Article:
The British Columbia legislature has passed the Sea to Sky University Act, giving the go-ahead to David Strangway, president and CEO of the Canada Foundation for Innovation, to establish a private university in the town of Squamish.
The legislation, introduced last month as a private member's bill, gives SSU the right to grant degrees, diplomas and certificates at the undergraduate and graduate level. It follows the recent passage of the Degree Authorization Act, which allows private, for-profit and not-for-profit organizations to apply to grant B.C. degrees.
Strangway, former president of the University of British Columbia, told the Vancouver Sun the SSU Act means his university is now a reality and can begin building partnership agreements with other universities in Canada and abroad.
"It establishes us as a formal entity," Strangway said. "It allows us to go for charitable status. It lays out the governance structure, what the board structure is going to be. It's no longer a proposal. We exist as a university."
After seeing his proposal placed on hold when the NDP was in power, Strangway was quick to heap praise on the current Liberal government. "My project team members and I sincerely thank Premier Gordon Campbell and his government for their confidence in our ability to establish and operate a self-sustaining and progressive university that will contribute to the development of our leaders of tomorrow," he said.
When it opens its doors in 2004, SSU will be home to between 100 and 400 students. There are also plans to include a 960-unit university "village" of commercial and residential buildings on donated land around the campus, portions of which will be sold off to raise funds and generate an endowment. Tuition is anticipated to be about $25,000 per year.
While Strangway insists his project will be completely self-financing, opponents say taxpayers will pay a big price.
CAUT president Vic Catano pointed out the B.C. government has exempted the private university from paying property tax and given the District of Squamish the right to provide assistance to the university "despite any prohibition in the Local Government Act that might otherwise apply."
Catano said the donated land will generate a tax receipt worth "likely millions of dollars of foregone income tax."
He said SSU students will be eligible for publicly provided student loans and grants and its faculty will apply for research grants from government granting agencies.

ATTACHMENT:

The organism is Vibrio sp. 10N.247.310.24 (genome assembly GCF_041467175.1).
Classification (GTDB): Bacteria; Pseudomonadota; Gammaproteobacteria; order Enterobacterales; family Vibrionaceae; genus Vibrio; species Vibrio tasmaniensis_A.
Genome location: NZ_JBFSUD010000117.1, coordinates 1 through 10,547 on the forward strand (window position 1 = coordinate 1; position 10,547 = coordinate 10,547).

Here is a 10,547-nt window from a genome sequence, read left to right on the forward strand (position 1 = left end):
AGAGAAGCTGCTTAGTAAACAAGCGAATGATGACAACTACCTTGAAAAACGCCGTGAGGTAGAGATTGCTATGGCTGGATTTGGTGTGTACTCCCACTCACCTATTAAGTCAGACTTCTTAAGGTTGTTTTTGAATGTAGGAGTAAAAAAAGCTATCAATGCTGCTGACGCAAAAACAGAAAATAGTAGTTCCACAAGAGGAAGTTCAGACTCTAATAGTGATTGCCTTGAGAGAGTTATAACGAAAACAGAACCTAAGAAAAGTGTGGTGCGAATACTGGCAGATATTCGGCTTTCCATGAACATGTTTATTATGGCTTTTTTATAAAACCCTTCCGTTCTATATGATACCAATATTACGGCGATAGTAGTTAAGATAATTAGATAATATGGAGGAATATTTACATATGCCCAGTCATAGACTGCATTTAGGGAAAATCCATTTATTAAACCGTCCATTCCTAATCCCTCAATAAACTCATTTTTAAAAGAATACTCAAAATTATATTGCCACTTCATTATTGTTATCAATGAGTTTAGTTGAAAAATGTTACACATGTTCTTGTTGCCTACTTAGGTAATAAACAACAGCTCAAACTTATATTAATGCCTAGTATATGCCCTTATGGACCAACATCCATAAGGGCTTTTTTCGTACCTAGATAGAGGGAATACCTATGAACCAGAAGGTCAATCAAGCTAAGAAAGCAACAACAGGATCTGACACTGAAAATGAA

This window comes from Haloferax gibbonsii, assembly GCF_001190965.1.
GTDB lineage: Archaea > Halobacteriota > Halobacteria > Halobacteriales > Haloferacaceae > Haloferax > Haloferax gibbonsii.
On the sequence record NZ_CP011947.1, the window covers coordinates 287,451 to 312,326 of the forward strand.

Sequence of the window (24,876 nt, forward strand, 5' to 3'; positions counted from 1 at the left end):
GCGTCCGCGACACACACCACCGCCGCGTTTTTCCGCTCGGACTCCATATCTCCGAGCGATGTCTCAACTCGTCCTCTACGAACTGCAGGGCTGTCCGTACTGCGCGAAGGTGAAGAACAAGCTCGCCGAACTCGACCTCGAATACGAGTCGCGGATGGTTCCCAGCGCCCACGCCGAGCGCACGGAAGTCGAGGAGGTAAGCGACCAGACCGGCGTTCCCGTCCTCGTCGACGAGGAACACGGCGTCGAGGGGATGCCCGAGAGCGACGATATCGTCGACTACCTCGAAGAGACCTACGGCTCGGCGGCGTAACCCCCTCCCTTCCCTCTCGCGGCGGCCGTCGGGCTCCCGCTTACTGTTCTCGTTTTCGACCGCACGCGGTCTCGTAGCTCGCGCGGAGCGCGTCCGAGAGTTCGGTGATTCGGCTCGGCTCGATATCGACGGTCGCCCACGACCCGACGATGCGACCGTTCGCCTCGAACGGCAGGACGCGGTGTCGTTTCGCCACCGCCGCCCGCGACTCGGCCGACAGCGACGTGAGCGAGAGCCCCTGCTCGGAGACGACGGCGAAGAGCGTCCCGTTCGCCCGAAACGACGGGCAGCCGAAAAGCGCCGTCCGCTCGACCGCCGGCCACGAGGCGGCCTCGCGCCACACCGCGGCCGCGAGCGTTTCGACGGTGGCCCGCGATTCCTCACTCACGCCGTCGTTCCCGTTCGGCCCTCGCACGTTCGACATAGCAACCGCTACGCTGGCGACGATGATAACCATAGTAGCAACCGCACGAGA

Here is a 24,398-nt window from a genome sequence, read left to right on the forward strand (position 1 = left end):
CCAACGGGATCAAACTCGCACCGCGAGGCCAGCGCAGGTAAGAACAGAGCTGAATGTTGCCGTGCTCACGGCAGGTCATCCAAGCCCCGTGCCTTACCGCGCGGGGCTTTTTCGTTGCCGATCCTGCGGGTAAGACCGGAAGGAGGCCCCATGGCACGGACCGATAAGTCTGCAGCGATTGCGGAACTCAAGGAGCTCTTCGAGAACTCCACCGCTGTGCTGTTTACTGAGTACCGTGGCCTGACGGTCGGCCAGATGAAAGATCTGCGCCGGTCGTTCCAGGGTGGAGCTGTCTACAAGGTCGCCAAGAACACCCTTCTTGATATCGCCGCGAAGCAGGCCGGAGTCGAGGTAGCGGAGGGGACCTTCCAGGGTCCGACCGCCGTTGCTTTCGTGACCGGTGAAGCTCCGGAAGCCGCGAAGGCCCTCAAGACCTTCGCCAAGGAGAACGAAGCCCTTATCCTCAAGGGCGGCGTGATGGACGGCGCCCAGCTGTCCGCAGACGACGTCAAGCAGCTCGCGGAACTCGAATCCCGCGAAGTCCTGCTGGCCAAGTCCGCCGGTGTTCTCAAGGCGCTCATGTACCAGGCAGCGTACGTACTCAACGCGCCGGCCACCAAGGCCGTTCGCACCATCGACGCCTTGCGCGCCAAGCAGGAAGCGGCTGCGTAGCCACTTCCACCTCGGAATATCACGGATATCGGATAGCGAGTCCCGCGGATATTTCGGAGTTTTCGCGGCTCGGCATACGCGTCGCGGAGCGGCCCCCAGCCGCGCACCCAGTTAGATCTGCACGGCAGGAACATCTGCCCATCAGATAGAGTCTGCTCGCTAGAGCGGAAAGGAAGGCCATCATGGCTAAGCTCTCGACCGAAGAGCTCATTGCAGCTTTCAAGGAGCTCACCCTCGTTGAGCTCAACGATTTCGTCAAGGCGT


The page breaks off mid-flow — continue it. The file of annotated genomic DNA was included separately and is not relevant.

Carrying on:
"After freezing funding for colleges and universities, the province of B.C. is now indirectly offering large sums of public money to this private university," Catano said. "This is unacceptable."
Robert Clift, executive director of the Confederation of University Faculty Associations of B.C., agreed, predicting SSU will seek significant public funding in the future.
"The question is: Does this university really exist as a private institution or is it some sort of quasi-public institution? There appears to be some confusion about whether SSU would have some sort of claim on public funding in the future," Clift said.
"Given that we already have a limited pie for publicly funding universities, is Strangway going to find a way to muscle in on this?"
Cindy Oliver, president-elect of the College Institute Educators' Association of B.C., also criticized the government's actions.
"I'm very concerned the provincial government appears to be rushing ahead with privatizing post-secondary education," Oliver said. "British Columbians have been denied any input into the government's approval of a new private university and what amounts to a new public policy direction."
Catano noted another concern: the university will have no senate.
"The legislation makes the creation of an 'academic council' optional. Should the council be set up, it would be appointed by the university's board and its role would be limited to consulting with the president. Under the legislation, it would only have powers the president was willing to delegate to it."